A nutmeg liver appearance is due to a perfusion abnormality of the liver usually as result of hepatic venous congestion. When hepatic veins are congested, contrast is prevented from diffusing through the liver in a normal manner. This results in a mottled pattern of contrast enhancement in the arterial and early portal venous phase with decreased enhancement of the liver periphery. The areas of decreased enhancement are due to decreased portal flow, hepatic congestion and ischemia. On delayed images enhancement of the liver becomes more uniform.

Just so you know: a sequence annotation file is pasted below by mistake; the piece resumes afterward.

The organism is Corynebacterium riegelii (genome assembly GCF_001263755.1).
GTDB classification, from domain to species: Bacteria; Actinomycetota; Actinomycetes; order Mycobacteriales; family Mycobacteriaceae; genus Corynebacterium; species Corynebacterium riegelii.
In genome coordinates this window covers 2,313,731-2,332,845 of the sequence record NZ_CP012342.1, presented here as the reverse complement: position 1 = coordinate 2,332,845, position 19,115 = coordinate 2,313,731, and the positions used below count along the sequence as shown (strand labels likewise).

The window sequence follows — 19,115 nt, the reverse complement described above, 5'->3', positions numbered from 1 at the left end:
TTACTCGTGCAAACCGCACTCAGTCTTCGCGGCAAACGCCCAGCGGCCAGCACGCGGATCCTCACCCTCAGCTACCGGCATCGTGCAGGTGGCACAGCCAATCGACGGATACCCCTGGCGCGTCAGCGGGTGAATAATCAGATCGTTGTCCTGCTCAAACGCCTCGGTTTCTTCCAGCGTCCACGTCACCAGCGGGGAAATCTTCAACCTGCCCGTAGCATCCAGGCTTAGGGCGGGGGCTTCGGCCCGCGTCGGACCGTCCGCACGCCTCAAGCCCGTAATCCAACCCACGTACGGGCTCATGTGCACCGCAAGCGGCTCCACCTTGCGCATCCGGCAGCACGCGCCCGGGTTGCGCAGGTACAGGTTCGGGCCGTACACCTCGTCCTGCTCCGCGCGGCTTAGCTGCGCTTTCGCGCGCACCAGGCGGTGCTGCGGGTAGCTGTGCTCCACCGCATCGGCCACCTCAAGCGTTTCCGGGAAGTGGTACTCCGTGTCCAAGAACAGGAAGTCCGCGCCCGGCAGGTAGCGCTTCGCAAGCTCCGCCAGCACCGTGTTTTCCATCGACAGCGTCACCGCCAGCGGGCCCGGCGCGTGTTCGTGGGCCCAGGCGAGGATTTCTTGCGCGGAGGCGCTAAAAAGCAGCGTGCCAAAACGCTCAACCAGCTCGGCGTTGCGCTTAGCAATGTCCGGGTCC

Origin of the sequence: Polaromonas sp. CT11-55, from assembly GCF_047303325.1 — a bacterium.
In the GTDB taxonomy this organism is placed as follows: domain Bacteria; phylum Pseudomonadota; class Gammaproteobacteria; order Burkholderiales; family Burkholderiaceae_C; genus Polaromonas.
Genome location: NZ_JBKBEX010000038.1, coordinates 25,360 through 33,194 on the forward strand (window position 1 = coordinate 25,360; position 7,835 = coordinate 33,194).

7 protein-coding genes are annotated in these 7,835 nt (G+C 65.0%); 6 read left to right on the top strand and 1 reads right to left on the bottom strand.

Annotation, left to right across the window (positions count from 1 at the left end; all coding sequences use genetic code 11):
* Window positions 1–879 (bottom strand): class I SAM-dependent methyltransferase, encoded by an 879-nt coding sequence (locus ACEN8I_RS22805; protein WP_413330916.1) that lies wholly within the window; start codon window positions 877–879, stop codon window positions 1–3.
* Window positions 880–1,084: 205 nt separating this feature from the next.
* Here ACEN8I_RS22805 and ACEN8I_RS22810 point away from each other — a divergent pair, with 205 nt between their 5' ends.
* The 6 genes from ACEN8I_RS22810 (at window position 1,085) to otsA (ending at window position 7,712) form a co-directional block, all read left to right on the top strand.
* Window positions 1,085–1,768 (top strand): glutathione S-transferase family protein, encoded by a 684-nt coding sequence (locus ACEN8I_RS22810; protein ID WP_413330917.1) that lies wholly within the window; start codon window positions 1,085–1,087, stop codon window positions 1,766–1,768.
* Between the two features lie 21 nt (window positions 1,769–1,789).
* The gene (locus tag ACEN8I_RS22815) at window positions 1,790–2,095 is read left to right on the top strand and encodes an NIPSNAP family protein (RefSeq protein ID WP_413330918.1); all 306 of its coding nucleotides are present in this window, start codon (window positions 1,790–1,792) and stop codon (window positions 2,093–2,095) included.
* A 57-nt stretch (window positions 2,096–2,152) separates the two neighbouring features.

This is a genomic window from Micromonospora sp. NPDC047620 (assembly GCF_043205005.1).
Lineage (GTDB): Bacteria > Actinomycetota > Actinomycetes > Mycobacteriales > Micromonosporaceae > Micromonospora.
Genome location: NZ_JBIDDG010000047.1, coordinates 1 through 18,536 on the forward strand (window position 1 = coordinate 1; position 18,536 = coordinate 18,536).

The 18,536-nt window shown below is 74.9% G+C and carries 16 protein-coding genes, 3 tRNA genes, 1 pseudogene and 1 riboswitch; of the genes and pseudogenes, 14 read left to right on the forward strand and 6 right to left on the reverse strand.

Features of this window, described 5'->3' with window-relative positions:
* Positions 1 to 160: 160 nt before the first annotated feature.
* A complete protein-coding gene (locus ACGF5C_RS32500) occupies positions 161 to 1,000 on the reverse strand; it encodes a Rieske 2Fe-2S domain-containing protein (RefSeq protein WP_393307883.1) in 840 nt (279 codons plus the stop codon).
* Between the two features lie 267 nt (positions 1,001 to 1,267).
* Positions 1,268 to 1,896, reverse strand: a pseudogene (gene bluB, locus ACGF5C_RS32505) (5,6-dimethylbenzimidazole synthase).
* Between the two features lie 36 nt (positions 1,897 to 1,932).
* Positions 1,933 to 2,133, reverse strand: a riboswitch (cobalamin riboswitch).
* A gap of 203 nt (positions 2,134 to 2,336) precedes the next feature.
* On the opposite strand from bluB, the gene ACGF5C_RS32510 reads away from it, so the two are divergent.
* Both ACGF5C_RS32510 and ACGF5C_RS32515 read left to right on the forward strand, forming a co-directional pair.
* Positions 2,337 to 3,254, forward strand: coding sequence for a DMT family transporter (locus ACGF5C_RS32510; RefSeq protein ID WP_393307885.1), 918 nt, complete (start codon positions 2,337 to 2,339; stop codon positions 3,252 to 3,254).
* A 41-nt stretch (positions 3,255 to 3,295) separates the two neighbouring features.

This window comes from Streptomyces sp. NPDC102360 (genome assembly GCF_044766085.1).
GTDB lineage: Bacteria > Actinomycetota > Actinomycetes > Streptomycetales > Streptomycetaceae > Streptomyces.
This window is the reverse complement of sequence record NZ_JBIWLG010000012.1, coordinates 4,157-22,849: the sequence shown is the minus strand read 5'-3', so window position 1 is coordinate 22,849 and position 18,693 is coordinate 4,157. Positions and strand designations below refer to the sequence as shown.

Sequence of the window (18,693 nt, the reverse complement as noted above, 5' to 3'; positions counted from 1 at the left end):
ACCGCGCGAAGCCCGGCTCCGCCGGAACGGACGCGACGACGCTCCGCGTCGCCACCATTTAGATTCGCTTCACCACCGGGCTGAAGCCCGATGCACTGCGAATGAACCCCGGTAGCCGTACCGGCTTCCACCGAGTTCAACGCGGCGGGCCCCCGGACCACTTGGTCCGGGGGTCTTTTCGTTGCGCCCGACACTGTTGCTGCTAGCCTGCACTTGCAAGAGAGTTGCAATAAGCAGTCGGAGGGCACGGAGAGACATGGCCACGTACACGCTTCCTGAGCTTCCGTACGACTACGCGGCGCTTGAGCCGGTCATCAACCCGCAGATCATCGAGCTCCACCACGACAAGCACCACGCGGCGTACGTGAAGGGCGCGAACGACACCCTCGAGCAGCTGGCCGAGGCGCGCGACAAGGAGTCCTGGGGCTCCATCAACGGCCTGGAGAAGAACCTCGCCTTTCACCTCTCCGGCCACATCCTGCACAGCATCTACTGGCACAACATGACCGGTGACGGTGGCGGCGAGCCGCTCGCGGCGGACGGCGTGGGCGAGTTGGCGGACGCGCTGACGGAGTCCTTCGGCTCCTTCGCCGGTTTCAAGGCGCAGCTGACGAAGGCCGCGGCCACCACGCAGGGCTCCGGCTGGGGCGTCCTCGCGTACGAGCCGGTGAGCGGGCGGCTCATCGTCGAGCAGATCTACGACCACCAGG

Conditions associated with hepatic venous congestion include:
- hepatic veno-occlusive disease
- Budd-Chiari syndrome
- congestive hepatopathy
In the Budd-Chiari syndrome, the caudate lobe enhances normally as it has a separate draining vein directly into the inferior vena cava.
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